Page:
In a world where Elon Musk works 100 hours a week, an Uber driver works 40 hours a week alongside a 40-hour full time job. Yet, one is a multi-billionaire, while the other is part of the working class, barely making ends meet. If they both work nearly the same number of hours, why are their circumstances so vastly different?
Boasting about his long working hours and “hustling” lifestyle, Musk tweeted that “nobody ever changed the world in 40 hours a week.” He also insisted that “doing what you love won’t feel like work”, that everyone should be “working up to 100+ hours a week to make change in the world.”
It’s easy to see how at first glance his statements sound commendable. Phrases like “changing the world” and “love won’t feel like work” evoke a cause-driven attitude, making one feel as though they’re living in a cliché Hollywood film that glamorizes the entrepreneurial hustle. Simply ‘liking’ one’s job is no longer enough, one has to obsess over it, promote it on social media, and showcase their workaholic lifestyle to other employees and employers on platforms such as LinkedIn.
A young generation is now being raised into the consuming reality of workaholism. According to Bloomberg, 36 percent of Generation Z freelancers joined the project-finding platform Upwork during the pandemic, and Digiday reported that up to 72 percent of Generation Z users wanted to pursue a side-hustle. The number of Egyptian freelancers has also been increasing, with local platforms such as Al7areefa, Virtual Worker Now, and Employ already entering the market to compete with global platforms.
The insistence that a meaningful life can only come about from working the same hours as a multi-billionaire is not only harmful, but lacks compassion for those who have no other choice but to struggle creating a basic standard of living.
Hustling is not always glamorous, especially not in Egypt where poverty is forcing youth into precarious, and sometimes unhealthy, forms of informal employment. As more young workers try to balance between different jobs and freelancing, reforms are needed to ensure that they are not just reaching their full potential, but are also given alternatives to how they approach their work time and schedules.
There is an unsettling motive behind the way the “hustle” lifestyle is readily advertised considering the context of rising prices, expensive cost of living and inequalities that have pulled other groups in society deeper into poverty, all while overlooking the wider structural and global problems that forced them to work extra hours. Participating in this “hustle” culture and going through the torture of trying to afford a living way above one’s salary is treated as though it is not only necessary, but celebratory..
What needs to be advertised instead is not the “hustle” lifestyle, but how the world can alleviate time poverty among the impoverished. Time poverty is known as working long hours without choice because an individual’s household is poor or would be at risk of falling into poverty if the individual reduced their working hours. This includes time spent in the labor market, domestic work, or performing other activities such as fetching water and food. Research has found that time poverty also carries strong gender dimensions, as women are expected to work extra long hours of domestic work for their families.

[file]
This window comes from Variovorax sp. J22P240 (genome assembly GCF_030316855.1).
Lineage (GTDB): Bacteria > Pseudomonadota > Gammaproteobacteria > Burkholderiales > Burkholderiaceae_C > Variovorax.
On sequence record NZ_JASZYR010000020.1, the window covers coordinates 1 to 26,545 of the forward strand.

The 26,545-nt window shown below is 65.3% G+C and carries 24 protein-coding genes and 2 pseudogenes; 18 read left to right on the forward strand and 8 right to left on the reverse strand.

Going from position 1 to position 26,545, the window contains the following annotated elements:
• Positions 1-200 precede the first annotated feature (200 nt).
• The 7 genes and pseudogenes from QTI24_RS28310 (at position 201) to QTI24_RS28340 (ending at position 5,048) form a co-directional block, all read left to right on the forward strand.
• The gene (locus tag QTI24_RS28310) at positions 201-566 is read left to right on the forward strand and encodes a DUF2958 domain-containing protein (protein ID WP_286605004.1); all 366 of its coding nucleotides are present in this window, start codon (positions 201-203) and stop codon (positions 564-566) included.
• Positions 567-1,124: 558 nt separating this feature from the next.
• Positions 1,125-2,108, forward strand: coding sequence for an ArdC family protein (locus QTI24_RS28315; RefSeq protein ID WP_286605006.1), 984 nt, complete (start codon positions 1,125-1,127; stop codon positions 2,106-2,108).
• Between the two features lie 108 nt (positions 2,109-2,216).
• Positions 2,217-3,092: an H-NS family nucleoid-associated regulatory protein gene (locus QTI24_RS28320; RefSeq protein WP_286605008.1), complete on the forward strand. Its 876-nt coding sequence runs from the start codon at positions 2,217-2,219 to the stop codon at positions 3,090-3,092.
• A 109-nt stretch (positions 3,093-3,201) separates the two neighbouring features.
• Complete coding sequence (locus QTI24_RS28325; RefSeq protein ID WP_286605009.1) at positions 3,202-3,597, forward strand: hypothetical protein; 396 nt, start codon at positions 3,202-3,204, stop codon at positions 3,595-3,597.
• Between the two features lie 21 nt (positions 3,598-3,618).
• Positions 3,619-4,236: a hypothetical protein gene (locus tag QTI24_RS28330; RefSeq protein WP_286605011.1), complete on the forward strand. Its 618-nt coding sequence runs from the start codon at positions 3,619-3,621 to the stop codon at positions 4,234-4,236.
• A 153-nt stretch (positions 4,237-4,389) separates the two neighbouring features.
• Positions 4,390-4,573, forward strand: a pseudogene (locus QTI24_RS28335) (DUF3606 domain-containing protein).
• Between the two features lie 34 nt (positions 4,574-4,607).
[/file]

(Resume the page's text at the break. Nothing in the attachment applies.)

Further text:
To mitigate time poverty, more needs to be done with regards to providing vouchers for services to reduce the burden of unpaid labor and unconditional cash transfers (UCTs). In turn, this will improve well-being, reduce stress, and lessen relationship conflicts. For instance, the story of Egypt’s Takaful and Karama programme can be replicated at a much larger scale, where households receive a monthly transfer of 325 Egyptian Pounds (EGP). The model of the Universal Basic Income (UBI), a regular cash payment every individual receives, can also be implemented in certain cities or communities.
The idea of flexible working hours can also be explored for working class families, and has proven to be a great way of helping employees find a better work-life balance, resulting in improved work performace, with the example of Belgium. Belgium is now the latest country to allow its employees a four-day workweek, as well as the right to disconnect and ignore messages from work outside of business hours. Several other countries have enacted a four-day workweek program, including: Iceland, Japan, Scotland, Spain, and the United Arab Emirates.
It is understandable that this may not work for all industries, but experimentation could provide some answers as to why this could be a better alternative. For instance, when Henry Ford reduced the working week in his car factories from six days to five with no cut in pay in 1926, the decision followed several years of experiments which proved production would not suffer.
“We can get at least as great production in five days as we can in six, and we shall probably get a greater, for the pressure will bring better methods,” he said.
Undervaluing one’s self and the labor of the working poor is not doing the economy any favors. Similarly, not shifting our work schedules to mirror our changing realities during a pandemic and a global economic crisis sets a troubling precedent.
It is high time that policies and employers acknowledge the increasing pressures that are forcing more households to work for extra hours, and to reanalyze working conditions for a better environment that puts workers’ health and financial security first.
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